Seeing the signature green padlock and “https” in the browser bar means one thing for most internet users: safety. However, is this sense of security justified? The short answer is a loud, resounding, no!
To start, let’s define what “https” really means: that the website being accessed is encrypted, and all information sent through the site is protected by an encryption key that allows only the user and the owner of the site to read it. URLs that start in https also contain a file, called a web certificate, with information about the owner of the encryption key (the subject) and the company that created the certificate (the issuer).
Modern internet browsers use this information to tell users if a webpage is trustworthy. However, cybercriminals have found a way to take advantage of users’ innate trust in encrypted websites and use them for nefarious activities. Knowing this, Cyxtera’s research team recently set out to investigate how deep neural networks can be used to uncover malicious web certificates in the wild.
A False Sense of Security
A 2018 survey by a leading industry analyst firm asked users what they understood the security indicator in their browser to mean regarding the safety of the website. Unsurprisingly, most of the respondents incorrectly indicated that they equate the symbol and the https in the URL with trustworthiness and safety.
This misunderstanding is the result of a mantra that has existed in the cybersecurity world since the 1990s: “Only trust websites when you see https in your address bar.” Though this was valid in past, it no longer holds in a world where cybercriminals are able to harness the very same technology and make it work in their favor.
The Browser Protection Approach
When a website is accessed, modern browsers validate the information contained in a web certificate and, based on that, inform the user if they should be careful when accessing that particular website. If a website is marked suspicious or is reported, it is added to a blacklist. Unfortunately, the blacklist results in delays in detecting malicious activity, as not all dangerous websites with valid certificates are immediately detected by a browser or reported by a user. This allows threat actors to deceive users into divulging sensitive information; even in a short period of time, they are capable of causing a lot of damage.
Left: Example of a phishing site with a valid certificate shown as “secure” in the browser; Right: Example of legitimate website shown as “not secure” in the browser
Analyzing the Data in Web Certificates
It was with all of this in mind that the Cyxtera research team began their experiment to see if they could improve malicious certificate detection using deep learning. To start, they gathered 1 million certificates from legitimate websites, 3,000 certificates from phishing sites, and 3,000 certificates from malware-infected websites. From this data, they learned that almost all malicious websites use self-generated certificates that can be obtained for free; less than 10 percent use purchased certificates that contain fake information. Fifty-five percent of legitimate businesses also use self-generated certificates, but with one big difference: their certificates contain real, verifiable information. Further, many legitimate websites are flagged by browsers as suspicious due to improperly generated web certificates or because they’ve let their certificate expire.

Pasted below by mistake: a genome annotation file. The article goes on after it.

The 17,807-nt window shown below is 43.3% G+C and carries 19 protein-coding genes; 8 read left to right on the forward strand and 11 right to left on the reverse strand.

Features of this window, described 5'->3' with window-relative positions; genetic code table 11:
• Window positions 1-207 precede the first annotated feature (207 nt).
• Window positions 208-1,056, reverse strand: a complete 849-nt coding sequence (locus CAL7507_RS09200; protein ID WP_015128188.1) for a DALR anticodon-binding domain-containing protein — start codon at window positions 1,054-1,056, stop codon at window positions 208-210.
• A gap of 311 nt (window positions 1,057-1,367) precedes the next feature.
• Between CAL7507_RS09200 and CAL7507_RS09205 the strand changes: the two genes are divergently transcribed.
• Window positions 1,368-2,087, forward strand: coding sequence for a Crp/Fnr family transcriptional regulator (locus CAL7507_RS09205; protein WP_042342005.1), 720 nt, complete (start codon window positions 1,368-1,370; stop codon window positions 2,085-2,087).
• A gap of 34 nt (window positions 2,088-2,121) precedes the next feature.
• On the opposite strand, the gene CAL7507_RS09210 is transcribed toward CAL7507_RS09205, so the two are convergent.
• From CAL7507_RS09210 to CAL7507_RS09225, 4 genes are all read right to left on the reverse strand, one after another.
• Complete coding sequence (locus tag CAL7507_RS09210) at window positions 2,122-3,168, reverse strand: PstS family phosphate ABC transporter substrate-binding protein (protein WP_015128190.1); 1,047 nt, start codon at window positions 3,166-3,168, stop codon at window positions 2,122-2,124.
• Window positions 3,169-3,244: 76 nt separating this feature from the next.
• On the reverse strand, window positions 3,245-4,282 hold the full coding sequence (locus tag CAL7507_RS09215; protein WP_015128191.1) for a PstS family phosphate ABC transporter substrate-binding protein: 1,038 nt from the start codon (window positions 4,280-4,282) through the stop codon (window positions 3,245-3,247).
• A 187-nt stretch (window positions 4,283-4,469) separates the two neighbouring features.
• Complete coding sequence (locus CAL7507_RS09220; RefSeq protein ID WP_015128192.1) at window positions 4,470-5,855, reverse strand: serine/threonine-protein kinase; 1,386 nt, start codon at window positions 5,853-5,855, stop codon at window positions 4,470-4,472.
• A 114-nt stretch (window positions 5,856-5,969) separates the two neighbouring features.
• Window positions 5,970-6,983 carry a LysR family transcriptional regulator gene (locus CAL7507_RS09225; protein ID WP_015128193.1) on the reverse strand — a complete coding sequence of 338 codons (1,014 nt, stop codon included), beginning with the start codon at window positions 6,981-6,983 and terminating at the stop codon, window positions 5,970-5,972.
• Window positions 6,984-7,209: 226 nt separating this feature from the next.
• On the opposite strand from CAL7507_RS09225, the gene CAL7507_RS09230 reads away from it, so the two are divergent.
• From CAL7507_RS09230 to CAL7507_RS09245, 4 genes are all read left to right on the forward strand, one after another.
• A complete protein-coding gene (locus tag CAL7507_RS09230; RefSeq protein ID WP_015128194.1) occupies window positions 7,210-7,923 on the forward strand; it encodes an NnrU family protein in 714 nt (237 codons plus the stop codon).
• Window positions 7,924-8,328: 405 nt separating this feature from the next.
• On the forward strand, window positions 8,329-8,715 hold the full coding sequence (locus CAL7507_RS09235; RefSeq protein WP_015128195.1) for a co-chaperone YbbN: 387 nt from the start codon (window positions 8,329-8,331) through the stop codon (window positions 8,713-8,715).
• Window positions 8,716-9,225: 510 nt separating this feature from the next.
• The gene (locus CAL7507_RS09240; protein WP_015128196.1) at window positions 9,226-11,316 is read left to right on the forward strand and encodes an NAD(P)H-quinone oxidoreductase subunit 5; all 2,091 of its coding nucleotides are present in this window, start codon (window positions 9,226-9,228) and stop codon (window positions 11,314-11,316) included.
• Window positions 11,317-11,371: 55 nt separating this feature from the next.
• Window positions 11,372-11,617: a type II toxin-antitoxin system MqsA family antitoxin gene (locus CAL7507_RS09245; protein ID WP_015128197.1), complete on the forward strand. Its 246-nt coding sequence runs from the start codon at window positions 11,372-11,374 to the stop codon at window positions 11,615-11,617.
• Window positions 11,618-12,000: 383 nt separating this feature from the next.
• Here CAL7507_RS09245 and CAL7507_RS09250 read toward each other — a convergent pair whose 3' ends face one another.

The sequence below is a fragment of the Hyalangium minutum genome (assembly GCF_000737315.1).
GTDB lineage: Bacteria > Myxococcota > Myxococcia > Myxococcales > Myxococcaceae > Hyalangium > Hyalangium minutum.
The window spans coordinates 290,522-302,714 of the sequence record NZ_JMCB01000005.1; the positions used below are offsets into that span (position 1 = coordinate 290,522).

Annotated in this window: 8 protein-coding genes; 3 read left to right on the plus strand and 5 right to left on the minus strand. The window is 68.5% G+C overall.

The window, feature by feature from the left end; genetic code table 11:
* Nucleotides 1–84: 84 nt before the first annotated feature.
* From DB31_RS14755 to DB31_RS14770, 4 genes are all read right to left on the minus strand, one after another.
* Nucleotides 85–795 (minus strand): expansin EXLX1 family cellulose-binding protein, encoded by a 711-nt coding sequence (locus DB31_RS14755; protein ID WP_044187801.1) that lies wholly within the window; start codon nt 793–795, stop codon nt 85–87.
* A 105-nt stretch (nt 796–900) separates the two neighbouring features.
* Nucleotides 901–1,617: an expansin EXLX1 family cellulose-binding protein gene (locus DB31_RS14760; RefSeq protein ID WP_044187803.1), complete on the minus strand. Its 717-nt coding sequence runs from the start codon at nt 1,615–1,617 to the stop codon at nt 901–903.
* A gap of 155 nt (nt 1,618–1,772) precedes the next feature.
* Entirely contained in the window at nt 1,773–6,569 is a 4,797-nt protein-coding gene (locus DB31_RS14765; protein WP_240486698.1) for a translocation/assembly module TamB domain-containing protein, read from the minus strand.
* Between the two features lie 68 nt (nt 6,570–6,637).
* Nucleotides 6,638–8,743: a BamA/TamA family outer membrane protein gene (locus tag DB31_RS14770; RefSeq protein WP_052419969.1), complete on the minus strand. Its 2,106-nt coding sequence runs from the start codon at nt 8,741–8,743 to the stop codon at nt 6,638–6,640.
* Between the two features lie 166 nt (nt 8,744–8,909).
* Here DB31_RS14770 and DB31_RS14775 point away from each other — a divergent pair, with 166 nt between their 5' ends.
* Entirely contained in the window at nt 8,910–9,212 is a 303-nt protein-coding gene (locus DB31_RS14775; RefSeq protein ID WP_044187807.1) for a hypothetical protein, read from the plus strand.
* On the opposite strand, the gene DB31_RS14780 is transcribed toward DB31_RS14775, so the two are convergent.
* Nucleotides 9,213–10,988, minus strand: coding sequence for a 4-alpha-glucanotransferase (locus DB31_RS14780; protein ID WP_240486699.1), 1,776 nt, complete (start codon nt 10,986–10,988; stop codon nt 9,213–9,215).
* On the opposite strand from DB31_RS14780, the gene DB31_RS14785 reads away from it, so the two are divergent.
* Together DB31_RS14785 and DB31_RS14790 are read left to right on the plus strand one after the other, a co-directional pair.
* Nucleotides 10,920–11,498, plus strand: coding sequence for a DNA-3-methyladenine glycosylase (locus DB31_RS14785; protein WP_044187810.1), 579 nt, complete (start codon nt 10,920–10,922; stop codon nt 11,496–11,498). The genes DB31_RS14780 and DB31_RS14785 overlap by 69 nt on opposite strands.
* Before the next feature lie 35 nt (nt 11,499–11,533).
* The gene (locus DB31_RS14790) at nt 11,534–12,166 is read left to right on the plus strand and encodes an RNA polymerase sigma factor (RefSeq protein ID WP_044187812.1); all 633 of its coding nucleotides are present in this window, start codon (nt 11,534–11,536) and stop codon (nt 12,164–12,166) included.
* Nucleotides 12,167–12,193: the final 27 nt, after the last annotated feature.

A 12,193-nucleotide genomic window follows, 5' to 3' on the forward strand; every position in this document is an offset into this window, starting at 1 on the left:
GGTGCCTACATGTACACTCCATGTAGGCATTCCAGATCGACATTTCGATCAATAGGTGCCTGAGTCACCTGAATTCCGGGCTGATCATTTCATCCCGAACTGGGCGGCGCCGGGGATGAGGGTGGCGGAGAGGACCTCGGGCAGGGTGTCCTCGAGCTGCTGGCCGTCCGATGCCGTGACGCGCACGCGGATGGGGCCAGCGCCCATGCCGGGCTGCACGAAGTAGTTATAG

Letting the Algorithm Learn by Itself
Armed with this information, the Research team set out to make a tool capable of distinguishing when a web certificate is being used for legitimate purposes or for malicious activities while avoiding the high number of false positives and negatives generated by browser detection systems. To do so, they first processed and extracted the main characteristics of web certificates that differentiate between safe and legitimate sites. Then, they set out to create their algorithm.
Other research teams who have tackled the same problem using machine learning have approached the problem using a Support-Vector Machine (SVM) algorithm with moderate success. The Cyxtera team chose to deploy a deep-learning algorithm in the hope of achieving a higher level of accuracy. An algorithm called Long Short-Term Memory (LSTM) allows a deep learning approach capable of learning by itself from the text content of web certificates. This algorithm is capable of discovering new patterns on its own, without help from its programmers, meaning that it is able to investigate beyond what humans are able to infer from certificate content.
To test the new algorithm, the research team created an SVM algorithm and compared its performance to that of the LSTM algorithm when used on the same dataset to detect malware and phishing certificates. Though the SVM performed adequately, the deep-learning algorithm was able to outperform it by 5 percent in the case of malware and 3 percent in the case of phishing.
By employing a deep learning approach to identify when a web certificate is being abused, the Cyxtera research team was able to detect malicious certificates with a significant level of accuracy, avoiding the need to rely on slow browser detection systems.
Using this deep algorithm to identify potential abuse of TLS certificates has improved the performance of Cyxtera’s Digital Threat Detection platform, reducing the time needed to detect new attacks from malicious websites.